# How to Choose the Right Visual: Models for Multiplying Fractions by Whole Numbers

When teaching or learning the multiplication of fractions by whole numbers, visual models can be incredibly helpful. They provide a tangible representation of an abstract concept, making it easier to grasp.

But which model should you use? In this guide, we’ll explore different models for multiplying fractions by whole numbers and help you pick the one that’s best suited for your needs.

### Step-by-step Guide:

**1. Arrays: **

Arrays are grids that can be used to represent fractions. Each row of the grid represents a whole number, and the columns can be shaded to represent fractions.

When to Use: Arrays are great for visual learners and when you want a clear, organized representation of the multiplication process.

**2. Number Lines:**

Number lines allow for a linear representation of fractions. By marking fractions on the line and making jumps, you can visually see the product.

When to Use: Number lines are ideal when you want to show the progression of multiplication or when dealing with larger whole numbers.

**3. Area Models:**

Area models use rectangles to represent whole numbers and fractions. The whole number can be represented by the length of the rectangle, and the fraction by its width.

When to Use: Area models are useful when you want to show the spatial relationship between the whole number and the fraction.

**4. Set Models: **

Set models use groups of objects to represent whole numbers. Each group can then be divided into parts to represent the fraction.

When to Use: Set models are perfect for real-world applications, like when dividing a set of objects (like a bag of candies) into fractional parts.

**5. Consider the Context: **

The best model often depends on the context in which you’re teaching or learning. For real-world applications, set models might be more intuitive. For pure mathematical understanding, arrays or number lines might be more appropriate.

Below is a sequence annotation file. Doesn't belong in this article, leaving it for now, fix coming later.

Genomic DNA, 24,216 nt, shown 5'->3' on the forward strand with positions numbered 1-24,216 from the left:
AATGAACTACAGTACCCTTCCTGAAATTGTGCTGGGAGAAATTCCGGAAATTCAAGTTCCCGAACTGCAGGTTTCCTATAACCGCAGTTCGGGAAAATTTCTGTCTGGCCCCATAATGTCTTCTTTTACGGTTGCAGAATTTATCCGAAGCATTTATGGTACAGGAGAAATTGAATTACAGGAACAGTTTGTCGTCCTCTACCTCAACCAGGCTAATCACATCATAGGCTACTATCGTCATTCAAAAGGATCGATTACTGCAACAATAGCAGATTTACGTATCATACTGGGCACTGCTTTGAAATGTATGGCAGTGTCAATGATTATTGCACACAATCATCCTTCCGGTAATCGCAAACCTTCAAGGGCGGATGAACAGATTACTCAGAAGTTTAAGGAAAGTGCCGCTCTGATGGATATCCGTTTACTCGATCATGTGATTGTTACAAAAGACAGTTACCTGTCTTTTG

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### Example 1:

To multiply \(\frac{1}{3}\) by 3, using:

**– Array: **Draw 3 rows. Divide each row into 3 parts and shade 1 part in each row. The shaded parts represent the product.

**– Number Line: **Mark \(\frac{1}{3}\) on the line and make 3 jumps of this size. The endpoint represents the product.

### Example 2:

To multiply \(\frac{2}{5}\) by 4, using:

**– Area Model: **Draw a rectangle with length 4. Divide the width into 5 equal parts and shade 2 of them. The shaded area represents the product.

**– Set Model: **Imagine 4 bags of candies. If each bag is divided into 5 equal parts, and you take 2 parts from each, you’ve taken the product of \(\frac{2}{5}\) and 4.

### Practice Questions:

1. Multiply \(\frac{1}{4}\) by 5 using an array.

2. Multiply \(\frac{3}{6}\) by 2 using a number line.

3. Multiply \(\frac{2}{7}\) by 3 using an area model.

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**Answers: **

1. Draw 5 rows, divide each into 4 parts, and shade 1 part in each row. The product is \(\frac{5}{4}\) or \(1 \frac{1}{4}\).

2. Mark \(\frac{3}{6}\) or \(\frac{1}{2}\) on the line and make 2 jumps of this size. The endpoint represents 1.

3. Draw a rectangle with length 3. Divide the width into 7 equal parts and shade 2 of them. The shaded area represents \(\frac{6}{7}\).

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